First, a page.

Adams Papers
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John Adams to Abigail Adams, 29 March 1796

John Adams to Abigail Adams

Philadelphia March 29. 1796

My Dearest Friend

On Monday I recd your favour of the 20th Nothing will damp the Rage for Speculation but a Peace which may break a few hundreds or thousands of speculators.

The Georgia Business is Impudence of uncommon hardness. The Rage of Party is there unrestrained by Policy or Delicacy.

Our sons Account of shakespears Relicks Fenno has printed without Names.1

He must early learn to bear Mortifications. He will never have more to bear than his Father has borne. He is in a state of honourable Banishment. I wish he would come home, with leave, and have Courage enough to set down again in his office and go before Justices of the Peace & Quarter sessions in Defence of the Rights of Man, after marrying his Girl if she is still disengaged if he likes it.— Upon the whole however I think he had better stay another Year, which will make great Changes in this as well as other Countries.

The Appointment of the C. J. was a wise Measure.— My Mind is quite at ease on that subject—

Buy as much Hay as you please— I was afraid you would be obliged to give more than five Pounds a load.

The Barn is to be forty five feet long or rather exactly of the Dimensions of my Fathers— I think it must be in a line with that—if you make an Ell you cutt off all the Prospect. I shall only raise board & shingle it this year—merely for a shelter to the Hay.

I send you a Post Note for 600 which I wish you to acknowledge by the first opportunity. My Expences are so enormous that I can send no more.

The House consume all their Time upon Party Politicks and all the Great Business of the Nation is suspended.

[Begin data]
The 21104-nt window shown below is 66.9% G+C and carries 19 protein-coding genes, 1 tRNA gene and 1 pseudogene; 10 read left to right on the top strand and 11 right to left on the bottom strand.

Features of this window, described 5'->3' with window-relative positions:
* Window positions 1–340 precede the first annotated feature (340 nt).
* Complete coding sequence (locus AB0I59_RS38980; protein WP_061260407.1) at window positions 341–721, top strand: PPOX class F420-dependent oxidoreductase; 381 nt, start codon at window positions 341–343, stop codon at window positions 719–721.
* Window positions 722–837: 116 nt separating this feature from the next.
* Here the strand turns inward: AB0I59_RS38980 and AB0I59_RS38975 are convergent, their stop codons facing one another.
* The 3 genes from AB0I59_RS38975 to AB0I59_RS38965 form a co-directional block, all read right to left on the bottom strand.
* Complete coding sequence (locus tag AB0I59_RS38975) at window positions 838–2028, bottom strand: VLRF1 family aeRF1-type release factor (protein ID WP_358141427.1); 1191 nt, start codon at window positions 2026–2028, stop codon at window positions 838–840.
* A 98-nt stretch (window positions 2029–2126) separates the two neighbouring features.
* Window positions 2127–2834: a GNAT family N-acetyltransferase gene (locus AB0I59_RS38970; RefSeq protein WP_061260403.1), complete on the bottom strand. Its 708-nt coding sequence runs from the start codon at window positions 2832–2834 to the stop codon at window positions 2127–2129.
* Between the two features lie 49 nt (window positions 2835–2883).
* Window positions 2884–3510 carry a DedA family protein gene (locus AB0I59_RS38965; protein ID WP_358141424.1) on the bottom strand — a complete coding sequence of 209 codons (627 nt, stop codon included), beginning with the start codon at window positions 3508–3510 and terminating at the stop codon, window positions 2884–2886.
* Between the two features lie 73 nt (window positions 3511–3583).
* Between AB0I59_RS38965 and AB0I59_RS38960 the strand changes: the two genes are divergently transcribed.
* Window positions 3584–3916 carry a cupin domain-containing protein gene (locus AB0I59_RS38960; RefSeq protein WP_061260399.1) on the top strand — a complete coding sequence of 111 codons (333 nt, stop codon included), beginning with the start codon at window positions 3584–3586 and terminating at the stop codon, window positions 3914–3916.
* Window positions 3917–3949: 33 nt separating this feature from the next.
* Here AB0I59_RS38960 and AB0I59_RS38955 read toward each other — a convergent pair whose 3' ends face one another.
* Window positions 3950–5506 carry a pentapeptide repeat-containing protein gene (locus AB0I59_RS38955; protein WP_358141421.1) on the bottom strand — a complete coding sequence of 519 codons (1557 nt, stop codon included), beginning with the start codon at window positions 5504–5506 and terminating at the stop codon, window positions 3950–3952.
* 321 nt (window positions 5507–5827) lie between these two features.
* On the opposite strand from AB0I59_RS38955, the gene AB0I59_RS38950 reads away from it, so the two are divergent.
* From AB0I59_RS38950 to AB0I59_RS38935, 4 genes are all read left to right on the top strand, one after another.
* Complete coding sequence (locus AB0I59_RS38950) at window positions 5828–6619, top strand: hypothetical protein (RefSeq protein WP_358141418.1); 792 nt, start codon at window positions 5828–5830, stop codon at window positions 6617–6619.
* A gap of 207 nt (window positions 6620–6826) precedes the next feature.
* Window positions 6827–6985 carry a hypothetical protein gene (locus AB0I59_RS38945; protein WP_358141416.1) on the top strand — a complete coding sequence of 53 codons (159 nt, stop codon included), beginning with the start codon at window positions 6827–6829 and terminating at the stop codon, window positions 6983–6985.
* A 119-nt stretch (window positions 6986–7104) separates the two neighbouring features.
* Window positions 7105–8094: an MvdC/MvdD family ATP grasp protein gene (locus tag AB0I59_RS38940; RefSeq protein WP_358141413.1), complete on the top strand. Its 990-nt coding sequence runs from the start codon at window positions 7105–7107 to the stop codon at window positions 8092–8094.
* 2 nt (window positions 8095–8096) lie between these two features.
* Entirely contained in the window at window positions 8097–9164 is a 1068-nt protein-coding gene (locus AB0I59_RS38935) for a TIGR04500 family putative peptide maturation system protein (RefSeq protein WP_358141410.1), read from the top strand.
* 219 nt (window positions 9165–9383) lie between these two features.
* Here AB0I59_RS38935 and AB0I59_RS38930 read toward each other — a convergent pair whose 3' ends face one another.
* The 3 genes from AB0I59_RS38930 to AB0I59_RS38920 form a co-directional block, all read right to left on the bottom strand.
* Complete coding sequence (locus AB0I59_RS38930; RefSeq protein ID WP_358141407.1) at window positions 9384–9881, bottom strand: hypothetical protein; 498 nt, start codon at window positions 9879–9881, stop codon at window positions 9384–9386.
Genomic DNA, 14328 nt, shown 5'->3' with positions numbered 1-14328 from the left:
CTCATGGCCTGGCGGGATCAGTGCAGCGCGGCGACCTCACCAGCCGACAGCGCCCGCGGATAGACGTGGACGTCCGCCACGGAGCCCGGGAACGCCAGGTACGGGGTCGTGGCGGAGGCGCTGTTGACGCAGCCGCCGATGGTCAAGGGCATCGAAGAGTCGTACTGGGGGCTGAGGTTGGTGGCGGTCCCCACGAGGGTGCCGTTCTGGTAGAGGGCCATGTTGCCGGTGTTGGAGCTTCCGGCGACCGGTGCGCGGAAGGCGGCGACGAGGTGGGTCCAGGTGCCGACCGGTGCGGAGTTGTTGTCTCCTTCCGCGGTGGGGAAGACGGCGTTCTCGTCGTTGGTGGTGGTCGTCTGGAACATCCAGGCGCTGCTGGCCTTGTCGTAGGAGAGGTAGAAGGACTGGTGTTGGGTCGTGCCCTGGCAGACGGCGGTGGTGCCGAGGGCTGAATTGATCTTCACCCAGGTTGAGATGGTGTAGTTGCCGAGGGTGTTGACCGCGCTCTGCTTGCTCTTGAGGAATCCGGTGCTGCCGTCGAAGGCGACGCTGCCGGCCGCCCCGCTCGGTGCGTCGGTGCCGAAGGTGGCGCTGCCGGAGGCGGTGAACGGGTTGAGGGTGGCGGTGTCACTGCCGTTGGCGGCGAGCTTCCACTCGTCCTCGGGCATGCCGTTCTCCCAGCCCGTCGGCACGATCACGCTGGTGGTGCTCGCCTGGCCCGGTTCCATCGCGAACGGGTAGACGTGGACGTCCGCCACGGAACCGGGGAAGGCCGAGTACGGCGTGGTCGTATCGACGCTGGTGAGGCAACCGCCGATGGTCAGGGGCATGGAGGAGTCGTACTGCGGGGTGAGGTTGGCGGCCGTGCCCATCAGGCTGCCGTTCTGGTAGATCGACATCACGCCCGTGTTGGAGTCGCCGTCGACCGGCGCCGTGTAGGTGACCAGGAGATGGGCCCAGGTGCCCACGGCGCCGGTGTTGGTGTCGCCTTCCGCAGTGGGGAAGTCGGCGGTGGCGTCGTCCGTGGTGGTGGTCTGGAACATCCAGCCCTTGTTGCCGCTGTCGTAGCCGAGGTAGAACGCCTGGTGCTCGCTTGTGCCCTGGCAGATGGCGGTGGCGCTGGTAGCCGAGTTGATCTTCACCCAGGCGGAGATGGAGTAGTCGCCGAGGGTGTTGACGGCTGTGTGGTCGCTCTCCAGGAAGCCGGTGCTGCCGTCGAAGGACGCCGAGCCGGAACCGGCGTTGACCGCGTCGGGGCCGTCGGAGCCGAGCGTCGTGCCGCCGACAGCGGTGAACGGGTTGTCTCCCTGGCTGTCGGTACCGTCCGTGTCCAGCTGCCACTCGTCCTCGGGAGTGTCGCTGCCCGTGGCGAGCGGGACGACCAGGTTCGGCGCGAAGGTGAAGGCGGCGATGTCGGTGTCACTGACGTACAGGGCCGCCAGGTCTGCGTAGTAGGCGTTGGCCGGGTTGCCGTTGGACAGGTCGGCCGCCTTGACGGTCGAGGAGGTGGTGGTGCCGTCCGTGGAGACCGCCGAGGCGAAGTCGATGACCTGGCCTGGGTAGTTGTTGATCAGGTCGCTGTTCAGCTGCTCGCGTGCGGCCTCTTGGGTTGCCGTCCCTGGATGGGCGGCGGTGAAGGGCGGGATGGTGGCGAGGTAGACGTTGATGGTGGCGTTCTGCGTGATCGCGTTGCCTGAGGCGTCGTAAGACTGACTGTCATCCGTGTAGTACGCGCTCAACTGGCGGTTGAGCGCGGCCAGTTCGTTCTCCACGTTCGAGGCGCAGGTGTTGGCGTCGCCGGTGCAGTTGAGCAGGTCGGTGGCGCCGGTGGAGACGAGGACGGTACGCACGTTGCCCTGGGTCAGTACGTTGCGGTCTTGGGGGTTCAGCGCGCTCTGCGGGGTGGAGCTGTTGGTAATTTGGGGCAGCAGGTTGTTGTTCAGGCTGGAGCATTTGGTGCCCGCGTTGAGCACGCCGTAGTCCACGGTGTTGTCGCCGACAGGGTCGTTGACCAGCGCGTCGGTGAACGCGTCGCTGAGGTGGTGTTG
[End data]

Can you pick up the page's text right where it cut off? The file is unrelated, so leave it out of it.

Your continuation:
Mr Henry of Maryland exclaimed to me to day with great Pathos—“Pensilvania has passed a Law to appoint Electors by a general or state Ticket— The Point will lay with Pensilvania— they are a wrong and We shall be defeated.” Bingham answered “Oh No We shall have every Man”— I held my Tongue and understood not a Word they said.2

Henry poor Man had not taken laudanum enough to raise his spirits to the Key.—

The Heart is deceitful and I do believe as well as suspect that I know not mine: But I really and soberly feel as if I should be better pleased that Henry my sincere friend should be defeated than that he should tryumph.—

Torment and Philadelphia are in one scale—Quiet and Quincy in the other. that is all the Difference— I feel myself as fixed as fate. Our statesmen have Letters from John which I have not seen: but which please entertain and interest them.3 I am my dearest friend / poor or sick, great or small yours / everlastingly

J. A

RC (Adams Papers); internal address: “Mrs A”; endorsed: “March 29th 1796.”

1The Philadelphia Gazette of the United States, 29 March, printed a summary of part of JQA’s 24 Nov. 1795 letter to AA, above, regarding the alleged discovery of a new play by Shakespeare.

2Between 21 and 31 March 1796 the Pennsylvania legislature debated and ultimately approved “An Act Directing the Manner, Time and Places, for Holding Elections for the Electors of a President and Vice-President of the United States.” The new law allowed Pennsylvania citizens to select electors through direct elections. Gov. Thomas Mifflin signed it on 1 April (Acts of the General Assembly of the Commonwealth of Pennsylvania. Passed at a Session, Which Was Begun … the First Day of December, in the Year One Thousand Seven Hundred and Ninety-Five, Phila., 1796, p. 46–47, Evans, description begins Charles Evans and others, American Bibliography: A Chronological Dictionary of All Books, Pamphlets and Periodical Publications Printed in the United States of America [1639–1800], Chicago and Worcester, 1903–1959; 14 vols. description ends No. 30976).

3For a summary of JQA’s letters to Timothy Pickering during his time in London, see JA to AA, 9 April, note 2, below. During the same period JQA wrote only one letter to Oliver Wolcott Jr., 21 Dec. 1795, commenting on the delays in American interest payments to the Dutch bankers and suggesting that “some permanent system” be established in the United States to pay off the interest “or the credit of the nation for punctuality will materially suffer” (LbC, APM Reel 130).

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